February 18, 2013
B.C. budget lowers infrastructure capital spending to eliminate deficit
The 2013 B.C. budget aims to eliminate the provincial deficit in the next fiscal year, by reducing capital spending on the construction of infrastructure and increasing corporate income taxes.
“It looks like the infrastructure budget has not changed drastically since last year, but I don’t find that too alarming,” said Manley McLachlan, president of the B.C. Construction Association.
“The amount of public sector investment in infrastructure over the last 10 years was significant. So, there was an expectation there would be a winding down in this area. We knew the focus was on a balanced budget, which means something had to decline.”
Finance Minister Mike de Jong delivered the 2013 budget in Victoria this afternoon, which he described as a determined plan to hold the line on spending and honour a commitment that the government would not spend more tax-payers money than it receives in revenue.
Total government revenue is forecast at $44.4 billion in 2013-14, $45 billion in 2014-15 and $46.4 billion in 2015-16. Total expense over the three-year plan is forecast at $44 billion in 2013-14, $44.6 billion in 2014-15 and $45.6 billion in 2015-16. As a result, Budget 2013 forecasts a surplus of $197 million in 2013-14, and surpluses of $211 million in 2014-15 and $460 million in 2016-17.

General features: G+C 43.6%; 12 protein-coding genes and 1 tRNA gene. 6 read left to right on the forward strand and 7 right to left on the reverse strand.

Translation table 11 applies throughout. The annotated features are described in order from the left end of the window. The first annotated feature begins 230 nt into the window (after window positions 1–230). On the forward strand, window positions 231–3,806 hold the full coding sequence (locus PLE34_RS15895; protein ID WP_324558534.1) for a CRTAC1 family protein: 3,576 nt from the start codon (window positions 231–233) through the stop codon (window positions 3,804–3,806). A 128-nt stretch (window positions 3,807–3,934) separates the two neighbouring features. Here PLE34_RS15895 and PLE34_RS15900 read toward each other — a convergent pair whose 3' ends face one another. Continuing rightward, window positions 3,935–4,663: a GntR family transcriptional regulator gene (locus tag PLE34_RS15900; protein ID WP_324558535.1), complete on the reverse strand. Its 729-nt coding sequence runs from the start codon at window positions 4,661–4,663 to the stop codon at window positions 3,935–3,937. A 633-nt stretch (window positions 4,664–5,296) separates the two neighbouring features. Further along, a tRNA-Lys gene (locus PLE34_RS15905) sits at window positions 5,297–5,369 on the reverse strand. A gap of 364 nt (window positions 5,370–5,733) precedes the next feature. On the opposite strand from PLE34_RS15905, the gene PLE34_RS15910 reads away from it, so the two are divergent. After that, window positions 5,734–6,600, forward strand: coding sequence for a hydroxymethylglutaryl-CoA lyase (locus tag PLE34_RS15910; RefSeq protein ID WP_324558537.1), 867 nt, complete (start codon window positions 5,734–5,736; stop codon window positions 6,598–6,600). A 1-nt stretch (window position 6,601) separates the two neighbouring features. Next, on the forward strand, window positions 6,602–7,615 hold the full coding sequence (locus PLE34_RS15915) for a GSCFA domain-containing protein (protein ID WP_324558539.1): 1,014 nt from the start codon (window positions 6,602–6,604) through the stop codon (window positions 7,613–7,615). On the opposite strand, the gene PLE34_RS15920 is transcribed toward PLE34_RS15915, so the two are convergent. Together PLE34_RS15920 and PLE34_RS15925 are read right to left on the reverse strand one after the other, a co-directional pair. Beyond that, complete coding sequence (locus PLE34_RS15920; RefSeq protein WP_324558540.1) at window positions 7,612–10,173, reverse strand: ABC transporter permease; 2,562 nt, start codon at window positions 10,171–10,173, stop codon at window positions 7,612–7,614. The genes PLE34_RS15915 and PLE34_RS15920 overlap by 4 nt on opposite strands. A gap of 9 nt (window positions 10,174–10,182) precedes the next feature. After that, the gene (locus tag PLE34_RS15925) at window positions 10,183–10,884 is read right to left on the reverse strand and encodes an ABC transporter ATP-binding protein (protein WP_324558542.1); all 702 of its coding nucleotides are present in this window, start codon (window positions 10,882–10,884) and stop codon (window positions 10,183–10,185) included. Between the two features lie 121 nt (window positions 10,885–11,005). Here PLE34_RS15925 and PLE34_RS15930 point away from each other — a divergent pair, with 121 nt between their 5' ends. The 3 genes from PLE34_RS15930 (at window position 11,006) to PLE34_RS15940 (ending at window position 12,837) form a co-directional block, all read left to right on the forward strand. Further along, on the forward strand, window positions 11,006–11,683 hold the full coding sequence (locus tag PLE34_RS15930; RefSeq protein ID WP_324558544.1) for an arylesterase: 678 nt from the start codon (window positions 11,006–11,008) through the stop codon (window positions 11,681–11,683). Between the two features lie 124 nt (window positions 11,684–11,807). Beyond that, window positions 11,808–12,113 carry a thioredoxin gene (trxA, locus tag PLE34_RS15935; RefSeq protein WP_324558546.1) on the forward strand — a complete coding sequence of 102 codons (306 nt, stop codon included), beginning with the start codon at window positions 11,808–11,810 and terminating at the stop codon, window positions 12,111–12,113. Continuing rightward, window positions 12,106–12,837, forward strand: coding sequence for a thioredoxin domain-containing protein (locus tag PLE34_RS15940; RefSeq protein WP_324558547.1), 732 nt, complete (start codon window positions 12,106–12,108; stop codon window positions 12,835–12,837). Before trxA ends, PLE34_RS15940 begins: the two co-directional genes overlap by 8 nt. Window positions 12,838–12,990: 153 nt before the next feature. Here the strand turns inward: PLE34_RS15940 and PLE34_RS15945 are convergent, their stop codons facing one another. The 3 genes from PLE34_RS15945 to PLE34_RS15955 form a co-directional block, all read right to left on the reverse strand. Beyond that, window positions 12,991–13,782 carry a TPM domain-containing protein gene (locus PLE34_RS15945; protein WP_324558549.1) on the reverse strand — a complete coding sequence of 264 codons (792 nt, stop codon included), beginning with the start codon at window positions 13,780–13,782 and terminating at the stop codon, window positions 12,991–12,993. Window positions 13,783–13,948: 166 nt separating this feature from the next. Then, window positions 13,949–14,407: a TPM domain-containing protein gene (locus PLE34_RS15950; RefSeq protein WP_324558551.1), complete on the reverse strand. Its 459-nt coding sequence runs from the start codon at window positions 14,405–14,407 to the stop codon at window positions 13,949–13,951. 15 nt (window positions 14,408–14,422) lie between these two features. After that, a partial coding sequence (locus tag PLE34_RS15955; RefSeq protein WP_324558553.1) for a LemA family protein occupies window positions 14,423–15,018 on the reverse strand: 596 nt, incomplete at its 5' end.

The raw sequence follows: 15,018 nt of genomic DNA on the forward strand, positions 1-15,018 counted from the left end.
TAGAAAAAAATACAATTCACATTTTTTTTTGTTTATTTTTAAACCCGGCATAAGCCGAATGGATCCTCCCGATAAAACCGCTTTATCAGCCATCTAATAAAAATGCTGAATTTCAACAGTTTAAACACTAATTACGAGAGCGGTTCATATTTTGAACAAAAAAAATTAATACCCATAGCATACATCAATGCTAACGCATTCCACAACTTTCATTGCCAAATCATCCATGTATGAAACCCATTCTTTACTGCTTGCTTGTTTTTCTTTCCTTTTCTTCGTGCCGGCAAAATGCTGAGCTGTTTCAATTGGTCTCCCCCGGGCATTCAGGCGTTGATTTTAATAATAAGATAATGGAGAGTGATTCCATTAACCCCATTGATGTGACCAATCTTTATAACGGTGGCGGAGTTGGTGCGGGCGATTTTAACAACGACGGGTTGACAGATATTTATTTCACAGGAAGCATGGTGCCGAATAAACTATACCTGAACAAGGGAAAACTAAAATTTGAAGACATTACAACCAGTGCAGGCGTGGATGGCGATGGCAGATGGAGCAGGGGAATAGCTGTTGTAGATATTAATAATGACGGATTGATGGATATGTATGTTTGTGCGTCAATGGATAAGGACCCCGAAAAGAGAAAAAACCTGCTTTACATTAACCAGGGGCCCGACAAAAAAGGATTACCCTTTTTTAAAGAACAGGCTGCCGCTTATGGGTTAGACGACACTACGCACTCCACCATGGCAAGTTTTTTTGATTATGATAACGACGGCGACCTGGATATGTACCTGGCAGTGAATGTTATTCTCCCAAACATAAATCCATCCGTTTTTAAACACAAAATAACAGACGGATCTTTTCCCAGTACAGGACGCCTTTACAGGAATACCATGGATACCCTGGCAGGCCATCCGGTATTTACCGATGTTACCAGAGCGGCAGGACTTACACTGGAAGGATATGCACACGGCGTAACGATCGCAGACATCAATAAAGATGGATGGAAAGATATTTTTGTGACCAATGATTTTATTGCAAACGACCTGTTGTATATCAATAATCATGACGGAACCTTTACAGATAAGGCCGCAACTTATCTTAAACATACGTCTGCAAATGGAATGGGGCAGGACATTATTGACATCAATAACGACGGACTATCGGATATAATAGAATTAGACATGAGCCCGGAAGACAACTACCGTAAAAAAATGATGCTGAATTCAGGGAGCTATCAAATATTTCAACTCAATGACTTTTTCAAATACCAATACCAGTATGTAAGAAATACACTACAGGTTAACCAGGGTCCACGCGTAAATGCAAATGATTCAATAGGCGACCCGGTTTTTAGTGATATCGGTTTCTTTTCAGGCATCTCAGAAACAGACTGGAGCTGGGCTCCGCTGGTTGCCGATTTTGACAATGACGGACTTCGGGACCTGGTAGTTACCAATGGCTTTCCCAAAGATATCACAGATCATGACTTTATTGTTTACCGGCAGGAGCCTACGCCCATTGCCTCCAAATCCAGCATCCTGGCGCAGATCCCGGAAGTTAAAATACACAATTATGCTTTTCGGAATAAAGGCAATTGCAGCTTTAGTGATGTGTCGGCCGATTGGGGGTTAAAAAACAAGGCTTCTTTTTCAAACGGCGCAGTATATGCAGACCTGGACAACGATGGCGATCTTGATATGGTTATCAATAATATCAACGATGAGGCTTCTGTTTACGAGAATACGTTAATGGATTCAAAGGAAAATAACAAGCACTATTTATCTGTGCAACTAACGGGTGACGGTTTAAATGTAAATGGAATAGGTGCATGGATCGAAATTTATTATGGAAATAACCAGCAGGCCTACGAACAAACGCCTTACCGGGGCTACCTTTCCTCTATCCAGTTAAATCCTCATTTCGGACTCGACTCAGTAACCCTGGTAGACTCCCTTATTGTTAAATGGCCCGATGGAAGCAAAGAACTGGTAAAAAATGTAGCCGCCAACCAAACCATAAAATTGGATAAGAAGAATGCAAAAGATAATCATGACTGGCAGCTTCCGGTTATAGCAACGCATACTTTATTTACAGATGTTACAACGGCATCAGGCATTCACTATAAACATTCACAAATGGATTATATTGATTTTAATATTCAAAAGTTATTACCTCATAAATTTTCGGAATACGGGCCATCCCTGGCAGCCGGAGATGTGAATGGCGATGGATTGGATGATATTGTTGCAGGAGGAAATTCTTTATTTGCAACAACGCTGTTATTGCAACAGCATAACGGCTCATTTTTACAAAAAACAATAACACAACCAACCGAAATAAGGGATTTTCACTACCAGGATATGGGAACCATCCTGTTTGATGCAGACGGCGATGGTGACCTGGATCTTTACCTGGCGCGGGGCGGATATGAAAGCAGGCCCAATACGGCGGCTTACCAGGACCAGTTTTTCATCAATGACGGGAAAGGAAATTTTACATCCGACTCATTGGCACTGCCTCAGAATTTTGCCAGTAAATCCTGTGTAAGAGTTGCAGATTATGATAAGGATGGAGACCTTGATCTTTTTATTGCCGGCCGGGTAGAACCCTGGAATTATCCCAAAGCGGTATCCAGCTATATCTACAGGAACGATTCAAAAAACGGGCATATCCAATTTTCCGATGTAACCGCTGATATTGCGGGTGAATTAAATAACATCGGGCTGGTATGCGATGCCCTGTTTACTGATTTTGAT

De Jong said in the budget speech that the plan is being implemented in an environment of global volatility and uncertainty on the revenue side, due to a decline in the prices of export commodities such as such as coal and natural gas.
For this reason, he said finding the right balance of measures to balance the pre-election budget books was very difficult.
The 2012 budget predicted total capital spending will be about $7.141 billion in fiscal year 2011-2. However, budget 2013 estimates that total capital spending will drop to $6.767 billion in 2012-3.
This decline will continue throughout the three year fiscal plan with capital spending of $6.227 billion in 2013-14, $6.203 billion in 2014-2015 and $5.853 billion in 2015-16.
This represents a decline in total capital spending of $1.288 billion between 2011 and 2015. The BC government’s third Quarterly Report shows a revised deficit of $1.228 billion in 2012-13.
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